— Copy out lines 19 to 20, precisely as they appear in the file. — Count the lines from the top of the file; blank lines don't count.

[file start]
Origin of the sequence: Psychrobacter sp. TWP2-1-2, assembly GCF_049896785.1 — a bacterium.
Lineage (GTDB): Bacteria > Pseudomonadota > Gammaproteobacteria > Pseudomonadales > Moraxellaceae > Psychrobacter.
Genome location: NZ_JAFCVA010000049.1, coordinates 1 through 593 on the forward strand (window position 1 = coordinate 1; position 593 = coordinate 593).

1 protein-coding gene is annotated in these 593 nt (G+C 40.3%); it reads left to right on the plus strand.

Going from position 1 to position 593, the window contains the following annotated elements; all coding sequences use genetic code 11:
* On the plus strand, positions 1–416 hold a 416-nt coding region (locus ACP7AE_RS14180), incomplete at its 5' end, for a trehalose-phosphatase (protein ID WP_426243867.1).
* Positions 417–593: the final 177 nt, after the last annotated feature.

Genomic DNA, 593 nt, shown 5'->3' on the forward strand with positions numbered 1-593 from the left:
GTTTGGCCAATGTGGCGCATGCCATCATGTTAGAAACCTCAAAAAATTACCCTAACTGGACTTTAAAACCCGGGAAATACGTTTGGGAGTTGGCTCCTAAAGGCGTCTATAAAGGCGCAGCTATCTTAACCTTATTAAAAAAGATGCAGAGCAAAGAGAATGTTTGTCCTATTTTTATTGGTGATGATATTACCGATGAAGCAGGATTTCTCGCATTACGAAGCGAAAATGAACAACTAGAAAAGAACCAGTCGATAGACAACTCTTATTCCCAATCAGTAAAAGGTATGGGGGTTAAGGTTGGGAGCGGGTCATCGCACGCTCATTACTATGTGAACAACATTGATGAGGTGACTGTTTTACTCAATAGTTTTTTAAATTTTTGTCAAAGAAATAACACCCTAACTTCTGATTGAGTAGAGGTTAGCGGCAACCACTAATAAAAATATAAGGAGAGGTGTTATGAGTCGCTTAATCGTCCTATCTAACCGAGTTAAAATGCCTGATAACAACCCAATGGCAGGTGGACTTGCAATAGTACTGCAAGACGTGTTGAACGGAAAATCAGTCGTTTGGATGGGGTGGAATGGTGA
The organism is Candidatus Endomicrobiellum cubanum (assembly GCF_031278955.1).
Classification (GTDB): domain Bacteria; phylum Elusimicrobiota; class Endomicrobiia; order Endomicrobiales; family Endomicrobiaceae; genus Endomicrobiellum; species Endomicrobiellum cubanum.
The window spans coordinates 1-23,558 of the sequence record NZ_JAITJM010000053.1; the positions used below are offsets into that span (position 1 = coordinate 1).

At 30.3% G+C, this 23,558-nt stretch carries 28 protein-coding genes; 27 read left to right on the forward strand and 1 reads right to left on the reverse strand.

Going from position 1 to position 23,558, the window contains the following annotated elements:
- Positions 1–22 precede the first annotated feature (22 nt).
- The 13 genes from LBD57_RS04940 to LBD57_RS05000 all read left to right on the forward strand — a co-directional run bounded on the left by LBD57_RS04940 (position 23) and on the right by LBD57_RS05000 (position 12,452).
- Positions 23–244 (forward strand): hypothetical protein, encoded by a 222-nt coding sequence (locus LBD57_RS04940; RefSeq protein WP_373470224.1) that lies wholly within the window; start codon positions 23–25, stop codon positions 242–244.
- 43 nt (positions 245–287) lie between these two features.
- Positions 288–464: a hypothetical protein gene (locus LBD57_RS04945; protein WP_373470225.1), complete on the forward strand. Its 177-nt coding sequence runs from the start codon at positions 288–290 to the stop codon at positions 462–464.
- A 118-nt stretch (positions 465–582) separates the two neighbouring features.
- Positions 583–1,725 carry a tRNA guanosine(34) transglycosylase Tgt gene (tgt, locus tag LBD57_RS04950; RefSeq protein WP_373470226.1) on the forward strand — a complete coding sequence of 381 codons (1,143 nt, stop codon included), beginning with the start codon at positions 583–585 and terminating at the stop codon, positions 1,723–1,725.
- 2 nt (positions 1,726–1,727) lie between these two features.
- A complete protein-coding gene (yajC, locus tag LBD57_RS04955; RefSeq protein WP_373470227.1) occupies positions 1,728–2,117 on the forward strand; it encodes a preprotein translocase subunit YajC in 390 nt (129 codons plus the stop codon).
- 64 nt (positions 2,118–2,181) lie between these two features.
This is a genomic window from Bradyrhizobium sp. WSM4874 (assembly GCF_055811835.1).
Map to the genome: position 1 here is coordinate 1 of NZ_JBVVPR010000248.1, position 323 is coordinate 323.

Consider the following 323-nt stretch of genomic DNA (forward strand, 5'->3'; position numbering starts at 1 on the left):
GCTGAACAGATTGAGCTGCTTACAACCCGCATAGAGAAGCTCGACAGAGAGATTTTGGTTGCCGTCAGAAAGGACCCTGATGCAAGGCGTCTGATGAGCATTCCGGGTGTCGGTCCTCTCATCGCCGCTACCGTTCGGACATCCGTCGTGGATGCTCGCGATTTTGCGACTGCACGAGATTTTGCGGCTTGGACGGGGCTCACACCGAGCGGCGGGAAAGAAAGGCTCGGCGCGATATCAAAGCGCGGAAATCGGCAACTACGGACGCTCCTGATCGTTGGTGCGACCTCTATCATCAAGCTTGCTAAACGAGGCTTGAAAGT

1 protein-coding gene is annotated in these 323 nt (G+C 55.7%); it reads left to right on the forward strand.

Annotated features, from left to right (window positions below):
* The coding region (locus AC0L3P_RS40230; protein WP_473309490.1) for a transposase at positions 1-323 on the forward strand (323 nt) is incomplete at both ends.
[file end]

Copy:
- Positions 288–464: a hypothetical protein gene (locus LBD57_RS04945; protein WP_373470225.1), complete on the forward strand. Its 177-nt coding sequence runs from the start codon at positions 288–290 to the stop codon at positions 462–464.
- A 118-nt stretch (positions 465–582) separates the two neighbouring features.